Establish, implement, and actively manage (track, report on, correct) the security configuration of network infrastructure devices using rigorous configuration management and change control process to prevent attackers from exploiting vulnerable services and settings.

CIS Control 12: Boundary Defense

Detect/prevent/correct the flow of information transferring networks of different trust levels with a focus on security-damaging data.

CIS Control 13: Data Protection

The processes and tools used to prevent data exfiltration, mitigate the effects of exfiltrated data and ensure the privacy and integrity of sensitive information.

CIS Control 14: Controlled Access Based on the Need to Know

The processes and tools used to track/control/prevent/correct secure access to critical assets (e.g., information, resources, systems) according to the formal determination of which persons, computers, and applications have a need and right to access these critical assets based on an approved classification.

CIS Control 15: Wireless Access Control

The processes and tools used to track/control/prevent/correct the security use of wireless local area networks (WLANs), access points, and wireless client systems.

CIS Control 16: Account Monitoring and Control

Actively manage the life cycle of system and application accounts – their creation, use, dormancy, deletion – to minimize opportunities for attackers to leverage them.

In Part 3 of 3: 4 Organizational Critical Security Controls

Download CIS Control V7 here: https://learn.cisecurity.org/20-controls-download

Building a Foundation for Cyber Integrity (Part 1/3)

The Center for Internet Security Critical Security Controls for Effective Cyber Defense is an implementation guide of best practice guidelines for computer security.

Implementation Guide for ICS using the CIS Controls cover photo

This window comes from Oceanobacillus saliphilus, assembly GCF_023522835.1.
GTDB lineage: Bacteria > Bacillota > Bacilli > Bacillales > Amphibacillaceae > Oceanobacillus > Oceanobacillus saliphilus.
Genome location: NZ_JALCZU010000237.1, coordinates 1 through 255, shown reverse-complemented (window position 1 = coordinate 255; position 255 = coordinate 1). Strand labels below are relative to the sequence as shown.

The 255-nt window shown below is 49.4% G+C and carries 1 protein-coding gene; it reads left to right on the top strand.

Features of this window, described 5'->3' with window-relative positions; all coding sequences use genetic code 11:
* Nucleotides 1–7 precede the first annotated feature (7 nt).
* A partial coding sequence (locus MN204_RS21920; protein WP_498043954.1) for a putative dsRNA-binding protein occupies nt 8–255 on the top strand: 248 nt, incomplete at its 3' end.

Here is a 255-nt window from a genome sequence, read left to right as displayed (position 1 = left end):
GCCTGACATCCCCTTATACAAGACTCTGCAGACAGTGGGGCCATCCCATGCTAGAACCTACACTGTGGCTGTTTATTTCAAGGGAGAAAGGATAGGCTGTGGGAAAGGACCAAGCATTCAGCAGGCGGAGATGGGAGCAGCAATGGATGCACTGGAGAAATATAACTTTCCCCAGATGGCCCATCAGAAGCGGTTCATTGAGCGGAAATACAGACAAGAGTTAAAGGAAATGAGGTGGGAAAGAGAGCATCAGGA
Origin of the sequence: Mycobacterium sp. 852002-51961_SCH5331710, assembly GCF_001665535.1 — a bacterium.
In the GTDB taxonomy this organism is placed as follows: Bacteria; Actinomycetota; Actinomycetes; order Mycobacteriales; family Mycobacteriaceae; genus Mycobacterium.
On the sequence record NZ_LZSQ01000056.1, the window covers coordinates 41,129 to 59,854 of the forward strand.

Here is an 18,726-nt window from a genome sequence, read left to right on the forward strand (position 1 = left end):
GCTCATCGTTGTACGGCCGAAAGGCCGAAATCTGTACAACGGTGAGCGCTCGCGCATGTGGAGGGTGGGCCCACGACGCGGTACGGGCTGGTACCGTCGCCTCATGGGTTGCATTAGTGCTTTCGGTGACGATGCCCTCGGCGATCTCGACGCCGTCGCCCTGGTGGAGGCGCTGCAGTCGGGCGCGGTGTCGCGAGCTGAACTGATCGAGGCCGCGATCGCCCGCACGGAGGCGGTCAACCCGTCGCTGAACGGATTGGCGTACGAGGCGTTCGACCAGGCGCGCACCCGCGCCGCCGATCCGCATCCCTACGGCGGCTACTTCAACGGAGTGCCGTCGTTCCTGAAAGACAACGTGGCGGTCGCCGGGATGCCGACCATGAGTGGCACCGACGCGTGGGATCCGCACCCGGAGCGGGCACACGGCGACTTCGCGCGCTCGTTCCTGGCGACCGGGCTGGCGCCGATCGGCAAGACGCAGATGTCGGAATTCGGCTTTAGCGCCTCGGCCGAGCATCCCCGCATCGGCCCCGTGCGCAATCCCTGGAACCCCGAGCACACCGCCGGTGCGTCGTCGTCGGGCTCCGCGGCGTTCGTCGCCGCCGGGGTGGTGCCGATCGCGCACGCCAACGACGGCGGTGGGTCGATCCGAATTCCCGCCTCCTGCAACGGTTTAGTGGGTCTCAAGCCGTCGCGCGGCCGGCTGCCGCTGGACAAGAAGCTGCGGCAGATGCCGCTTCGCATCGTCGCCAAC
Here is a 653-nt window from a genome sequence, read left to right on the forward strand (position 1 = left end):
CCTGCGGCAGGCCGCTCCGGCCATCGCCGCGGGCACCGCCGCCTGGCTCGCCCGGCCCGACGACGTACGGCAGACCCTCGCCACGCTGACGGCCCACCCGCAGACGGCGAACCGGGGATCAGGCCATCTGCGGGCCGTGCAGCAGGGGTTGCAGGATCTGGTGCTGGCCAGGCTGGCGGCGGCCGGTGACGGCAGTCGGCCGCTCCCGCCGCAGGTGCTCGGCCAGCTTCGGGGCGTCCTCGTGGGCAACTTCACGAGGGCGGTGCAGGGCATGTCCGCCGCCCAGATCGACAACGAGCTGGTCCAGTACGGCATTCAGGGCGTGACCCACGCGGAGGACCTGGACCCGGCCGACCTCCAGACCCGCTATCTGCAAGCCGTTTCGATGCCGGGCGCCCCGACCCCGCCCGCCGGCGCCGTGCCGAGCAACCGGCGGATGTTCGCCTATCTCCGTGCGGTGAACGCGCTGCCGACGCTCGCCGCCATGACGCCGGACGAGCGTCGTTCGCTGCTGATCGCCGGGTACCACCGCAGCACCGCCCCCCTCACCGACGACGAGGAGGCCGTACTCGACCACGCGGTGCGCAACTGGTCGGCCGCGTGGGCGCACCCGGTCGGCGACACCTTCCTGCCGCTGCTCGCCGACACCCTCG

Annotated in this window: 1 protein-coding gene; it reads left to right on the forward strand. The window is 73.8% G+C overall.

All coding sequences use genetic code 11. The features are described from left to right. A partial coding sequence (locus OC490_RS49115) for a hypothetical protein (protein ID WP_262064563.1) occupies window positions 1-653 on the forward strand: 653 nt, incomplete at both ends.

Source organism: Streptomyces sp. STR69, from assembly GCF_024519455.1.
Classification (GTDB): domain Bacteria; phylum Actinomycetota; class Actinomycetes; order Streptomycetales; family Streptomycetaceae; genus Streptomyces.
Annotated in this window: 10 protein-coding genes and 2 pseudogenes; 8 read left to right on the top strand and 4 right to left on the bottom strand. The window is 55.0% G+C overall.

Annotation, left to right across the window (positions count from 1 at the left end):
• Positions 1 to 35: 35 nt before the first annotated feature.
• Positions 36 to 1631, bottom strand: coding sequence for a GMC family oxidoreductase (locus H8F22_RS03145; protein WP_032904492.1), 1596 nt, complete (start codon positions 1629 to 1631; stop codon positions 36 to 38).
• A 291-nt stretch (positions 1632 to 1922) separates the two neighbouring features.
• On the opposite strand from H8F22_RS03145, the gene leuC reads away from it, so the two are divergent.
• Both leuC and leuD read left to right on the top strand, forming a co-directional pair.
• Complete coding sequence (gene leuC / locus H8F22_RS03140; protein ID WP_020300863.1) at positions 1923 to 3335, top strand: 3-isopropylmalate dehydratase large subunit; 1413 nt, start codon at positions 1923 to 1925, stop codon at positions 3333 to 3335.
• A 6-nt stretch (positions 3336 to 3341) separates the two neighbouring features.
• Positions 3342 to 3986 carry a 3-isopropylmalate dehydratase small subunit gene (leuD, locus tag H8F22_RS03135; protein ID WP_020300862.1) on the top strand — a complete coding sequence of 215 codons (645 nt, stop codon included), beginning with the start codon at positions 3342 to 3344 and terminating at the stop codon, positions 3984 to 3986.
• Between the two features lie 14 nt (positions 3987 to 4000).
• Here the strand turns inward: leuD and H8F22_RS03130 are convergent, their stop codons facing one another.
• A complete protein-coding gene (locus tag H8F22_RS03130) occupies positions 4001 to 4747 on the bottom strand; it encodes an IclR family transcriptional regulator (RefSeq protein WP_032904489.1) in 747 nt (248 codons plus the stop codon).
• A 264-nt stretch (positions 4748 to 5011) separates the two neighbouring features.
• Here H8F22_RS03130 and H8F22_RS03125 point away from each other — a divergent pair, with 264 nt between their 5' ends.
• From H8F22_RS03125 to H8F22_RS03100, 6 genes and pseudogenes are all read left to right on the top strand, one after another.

The guidelines consist of 20 key actions, called critical security controls (CSC), that organizations should take to block or mitigate known attacks. The controls are designed so that primarily automated means can be used to implement, enforce and monitor them. The security controls give practical, actionable recommendations for cybersecurity, written in language that’s easily understood.

Goals of the guidelines include to:
• Leverage cyber offence to inform cyber defence, focusing on high payoff areas,
• Ensure that security investments are focused on counterring the top threats,
• Maximize the use of automation to enforce security controls, thereby negating human errors, and
• Use consensus process to collect the best ideas.

Building cyber integrity is a significant effort but does not need to be costly beyond current outlays for a team that believes proactive security. The Center for Internet Security (CIS) Critical Security Controls provide a valuable, practical framework for establishing cyber integrity presented in three categories: Basic, Fundamental, and Organizational.

These six basic CIS are the first step toward cybersecurity compliance, but it is important to remember that good cybersecurity goes beyond compliance and requires one to be proactive with security. The six Basic Critical Seucity Controls (CSC) are:

CIS Control 1: Inventory and Control of Hardware Assets

Actively manage (inventory, track, and correct) all hardware devices on the network so that only authorized devices are given access, and unauthorized and unmanaged devices are found and prevented from gaining access.

CIS 2 Control: Inventory and Control of Software Assets

Actively manage (inventory, track, and correct) all software on the network so that only authorized software is installed and can execute, and that unauthorized and unmanaged software is found and prevented from installation or execution.

CIS Control 3: Continuous Vulnerability Management

Continuously acquire, assess, and take action on new information to identify vulnerabilities, remediate, and minimize the window of opportunity for attackers.

CIS Control 4: Controlled Use of Administrative Privileges

The processes and tools used to track/control/prevent/correct the use, assignment, and configuration of administrative privileges on computers, networks, and applications.

CIS Control 5: Secure Configuration for Hardware and Software on Mobile Devices, Laptops, Workstations and Servers